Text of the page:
5 Extracurricular Activities To Boost A Child’s Self-Esteem

Child Taking Swimming Lessons

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Child Taking Swimming Lessons

As a parent, it’s important to understand that immersing children in social experiences at a young age is of enormous value. However, not all kids are interested in the most popular athletics. Thankfully, there is a multitude of extracurricular activities to explore. Investigating them and discovering something that is appealing will allow your child to:

  • Develop new skills
  • Be optimistic
  • Discover friendship
  • Improve their overall mood
  • Be better at managing conflict

In addition to all of the above, a child will hopefully learn more about themselves by exploring ideas for future endeavors. School is supposed to be a means of preparing children for adulthood, but outside of school is the place to establish the relationships and ideas that will create the path to getting there. Below is a list of 5 great activities to boost your child’s self-esteem and help them on that path to discovery.

1. Swimming Lessons

Swimming lessons can be started as early as 6 months of age and are a great way to experience exercise in a group setting. Taking swimming lessons will help your child develop a skill they can use for the rest of their life. Many teachers incorporate games and races in their lesson which adds excitement and is a good lesson on achieving goals.

2. Children’s Chorus

Many communities or local churches create children’s choirs to develop a love for music at a young age. Most kids love to sing but are often afraid to perform solo. Therefore, learning about music in a group setting and singing with their peers is a purposeful alternative. Best of all, they often perform at community events such as holiday celebrations and festivals that create a sense of importance for the child.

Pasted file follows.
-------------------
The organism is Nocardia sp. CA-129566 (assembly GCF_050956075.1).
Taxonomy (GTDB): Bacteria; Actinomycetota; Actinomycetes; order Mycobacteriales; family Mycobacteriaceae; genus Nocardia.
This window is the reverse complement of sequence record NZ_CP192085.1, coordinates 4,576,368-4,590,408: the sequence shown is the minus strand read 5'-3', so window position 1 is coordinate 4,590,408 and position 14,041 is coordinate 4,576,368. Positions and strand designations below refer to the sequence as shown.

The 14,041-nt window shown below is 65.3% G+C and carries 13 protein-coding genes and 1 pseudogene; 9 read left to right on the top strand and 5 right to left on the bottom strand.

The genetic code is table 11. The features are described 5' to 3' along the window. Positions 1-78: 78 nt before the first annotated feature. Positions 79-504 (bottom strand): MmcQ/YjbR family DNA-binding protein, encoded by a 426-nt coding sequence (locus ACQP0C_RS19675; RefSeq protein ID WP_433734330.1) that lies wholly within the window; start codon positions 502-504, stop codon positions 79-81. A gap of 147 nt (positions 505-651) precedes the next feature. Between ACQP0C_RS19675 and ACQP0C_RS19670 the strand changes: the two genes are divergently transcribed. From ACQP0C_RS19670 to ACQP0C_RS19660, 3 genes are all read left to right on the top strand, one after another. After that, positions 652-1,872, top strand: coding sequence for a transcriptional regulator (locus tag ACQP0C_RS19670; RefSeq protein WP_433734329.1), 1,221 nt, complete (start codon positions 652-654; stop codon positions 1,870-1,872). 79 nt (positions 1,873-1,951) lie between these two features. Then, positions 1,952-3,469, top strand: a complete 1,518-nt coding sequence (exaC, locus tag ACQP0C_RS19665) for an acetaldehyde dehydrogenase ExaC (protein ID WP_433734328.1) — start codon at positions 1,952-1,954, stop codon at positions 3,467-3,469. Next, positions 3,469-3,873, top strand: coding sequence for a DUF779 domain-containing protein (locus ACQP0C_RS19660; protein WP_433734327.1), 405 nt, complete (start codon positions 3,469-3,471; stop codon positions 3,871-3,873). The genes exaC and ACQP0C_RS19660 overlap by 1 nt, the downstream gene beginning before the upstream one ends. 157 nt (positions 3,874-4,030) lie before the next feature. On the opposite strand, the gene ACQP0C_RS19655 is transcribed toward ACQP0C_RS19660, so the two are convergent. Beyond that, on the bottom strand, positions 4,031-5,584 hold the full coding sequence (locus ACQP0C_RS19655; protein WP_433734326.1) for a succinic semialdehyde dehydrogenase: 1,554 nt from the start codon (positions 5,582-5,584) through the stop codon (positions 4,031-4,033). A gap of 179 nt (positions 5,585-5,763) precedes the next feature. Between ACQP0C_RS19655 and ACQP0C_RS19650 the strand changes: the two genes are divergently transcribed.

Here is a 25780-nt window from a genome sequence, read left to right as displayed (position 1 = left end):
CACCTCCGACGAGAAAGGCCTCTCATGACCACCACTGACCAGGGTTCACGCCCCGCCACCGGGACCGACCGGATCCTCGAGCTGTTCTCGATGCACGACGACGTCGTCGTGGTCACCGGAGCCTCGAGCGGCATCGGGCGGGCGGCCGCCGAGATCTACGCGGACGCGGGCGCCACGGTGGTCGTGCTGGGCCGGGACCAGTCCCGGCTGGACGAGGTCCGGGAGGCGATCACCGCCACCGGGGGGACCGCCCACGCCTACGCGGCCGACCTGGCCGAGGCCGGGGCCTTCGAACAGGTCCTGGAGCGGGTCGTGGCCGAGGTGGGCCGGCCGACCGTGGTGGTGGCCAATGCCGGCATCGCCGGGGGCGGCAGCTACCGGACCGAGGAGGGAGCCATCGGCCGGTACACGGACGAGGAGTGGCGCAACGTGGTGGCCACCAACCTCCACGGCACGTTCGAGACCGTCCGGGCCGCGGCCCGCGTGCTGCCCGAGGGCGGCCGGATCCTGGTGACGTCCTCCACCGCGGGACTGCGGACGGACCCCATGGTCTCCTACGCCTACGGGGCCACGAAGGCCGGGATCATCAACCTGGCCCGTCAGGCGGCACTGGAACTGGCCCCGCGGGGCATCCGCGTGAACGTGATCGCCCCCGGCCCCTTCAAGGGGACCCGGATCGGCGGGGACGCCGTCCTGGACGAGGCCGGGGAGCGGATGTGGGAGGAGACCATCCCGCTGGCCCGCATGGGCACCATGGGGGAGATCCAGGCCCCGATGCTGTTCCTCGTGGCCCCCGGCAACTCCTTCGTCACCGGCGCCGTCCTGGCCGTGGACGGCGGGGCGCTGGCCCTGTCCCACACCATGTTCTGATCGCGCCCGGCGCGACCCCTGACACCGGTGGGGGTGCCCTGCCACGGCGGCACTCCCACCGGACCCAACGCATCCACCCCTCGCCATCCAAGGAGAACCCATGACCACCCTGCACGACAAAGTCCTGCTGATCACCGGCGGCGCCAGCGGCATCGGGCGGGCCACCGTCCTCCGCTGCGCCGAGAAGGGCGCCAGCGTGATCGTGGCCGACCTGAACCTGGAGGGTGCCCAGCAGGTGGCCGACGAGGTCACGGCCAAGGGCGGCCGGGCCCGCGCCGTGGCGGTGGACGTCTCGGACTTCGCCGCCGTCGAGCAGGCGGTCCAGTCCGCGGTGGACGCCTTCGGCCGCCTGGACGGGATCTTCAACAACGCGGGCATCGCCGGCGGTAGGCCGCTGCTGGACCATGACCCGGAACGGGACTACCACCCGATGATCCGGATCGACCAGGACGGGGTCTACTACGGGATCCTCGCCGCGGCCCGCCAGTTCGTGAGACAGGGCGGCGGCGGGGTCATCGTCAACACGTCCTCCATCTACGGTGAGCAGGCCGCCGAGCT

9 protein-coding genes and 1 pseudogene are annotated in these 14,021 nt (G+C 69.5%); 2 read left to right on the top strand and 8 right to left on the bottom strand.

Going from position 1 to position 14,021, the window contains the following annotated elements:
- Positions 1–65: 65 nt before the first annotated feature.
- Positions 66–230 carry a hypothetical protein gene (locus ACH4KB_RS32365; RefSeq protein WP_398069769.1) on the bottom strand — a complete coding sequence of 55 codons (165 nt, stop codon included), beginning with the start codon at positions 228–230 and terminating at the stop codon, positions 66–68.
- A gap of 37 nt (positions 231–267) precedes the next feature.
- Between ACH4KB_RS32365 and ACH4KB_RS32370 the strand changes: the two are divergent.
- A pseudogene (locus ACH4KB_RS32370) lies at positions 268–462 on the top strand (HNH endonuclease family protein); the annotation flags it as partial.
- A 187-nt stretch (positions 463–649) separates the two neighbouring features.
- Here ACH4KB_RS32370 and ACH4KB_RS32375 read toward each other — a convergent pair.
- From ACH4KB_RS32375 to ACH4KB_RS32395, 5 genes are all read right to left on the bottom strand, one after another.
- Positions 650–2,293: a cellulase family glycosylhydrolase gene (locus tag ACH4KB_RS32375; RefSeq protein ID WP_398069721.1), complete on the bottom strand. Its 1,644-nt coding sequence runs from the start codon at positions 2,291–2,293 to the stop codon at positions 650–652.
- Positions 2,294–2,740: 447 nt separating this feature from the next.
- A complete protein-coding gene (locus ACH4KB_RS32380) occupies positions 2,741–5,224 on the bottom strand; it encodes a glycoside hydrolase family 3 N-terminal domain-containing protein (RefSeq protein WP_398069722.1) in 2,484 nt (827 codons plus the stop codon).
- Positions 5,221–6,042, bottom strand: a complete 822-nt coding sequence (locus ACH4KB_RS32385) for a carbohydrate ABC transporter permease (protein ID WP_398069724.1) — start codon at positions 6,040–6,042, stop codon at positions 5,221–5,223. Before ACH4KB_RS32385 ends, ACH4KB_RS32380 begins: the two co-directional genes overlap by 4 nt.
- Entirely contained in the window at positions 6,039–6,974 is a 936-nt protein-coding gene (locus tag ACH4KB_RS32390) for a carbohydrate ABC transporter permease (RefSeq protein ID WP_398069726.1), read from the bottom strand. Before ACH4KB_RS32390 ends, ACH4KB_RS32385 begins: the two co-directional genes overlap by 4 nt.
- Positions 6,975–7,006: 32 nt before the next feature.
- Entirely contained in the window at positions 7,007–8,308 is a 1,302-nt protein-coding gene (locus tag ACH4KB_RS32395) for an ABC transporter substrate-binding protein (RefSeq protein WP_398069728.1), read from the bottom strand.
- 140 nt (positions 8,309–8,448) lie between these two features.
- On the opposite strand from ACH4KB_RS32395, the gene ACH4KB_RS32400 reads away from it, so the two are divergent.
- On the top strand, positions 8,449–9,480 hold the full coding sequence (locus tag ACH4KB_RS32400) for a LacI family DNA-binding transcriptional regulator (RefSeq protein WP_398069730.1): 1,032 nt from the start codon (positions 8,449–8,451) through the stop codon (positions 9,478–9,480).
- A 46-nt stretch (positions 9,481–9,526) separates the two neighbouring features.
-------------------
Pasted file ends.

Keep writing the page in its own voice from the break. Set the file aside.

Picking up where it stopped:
3. Art Classes

What child doesn’t love to create artwork for display? Art classes offered by a local museum can be a fabulous activity for the child who needs to slowly acclimate to being around others. While working independently at their own pace, they build their self-confidence and create a conversation piece at the same time. More importantly, having their artwork displayed at local events, the museum, or just at home is a great self-esteem boost!

4. 4-H or Scouting

Often people think of 4-H as related to showing animals at the county fairgrounds. Though this is an option, there are many other projects that your child can choose. Ranging from fashion to technology to studying a particular animal, there is something for everyone. Besides the project aspect, often the group gathers to perform service projects, host fundraisers, and just plain have fun by developing new experiences. If there isn’t a 4-H organization in your area, Scouting has evolved over the years to appeal to a vast array of children. Like 4-H, there are service projects and fundraising events involved, but there are also designated camps, crafts, parade involvement and even the possibility of earning badges. The benefits to the child of learning to work towards the goal of winning a ribbon, going to camp, or earning a badge are insurmountable.

5. Book Club

Establishing a love for reading during childhood can form a hobby that lasts a lifetime. Many local libraries, schools, and communities sponsor book clubs for both adults and children. During the meetings, children are prompted to answer questions and discuss how they felt about the book. Through discussion, children practice comprehension while advancing their language skills.

All in all, finding the right fit for your child may take some leg work, but it’s worth it! Children grow from within as they practice and learn to achieve in both formal and informal experiences. Furthermore, many of these activities can be continued as the child grows. No matter the age, it never hurts to start activities that can benefit them later on as they draft that first job resume or college application.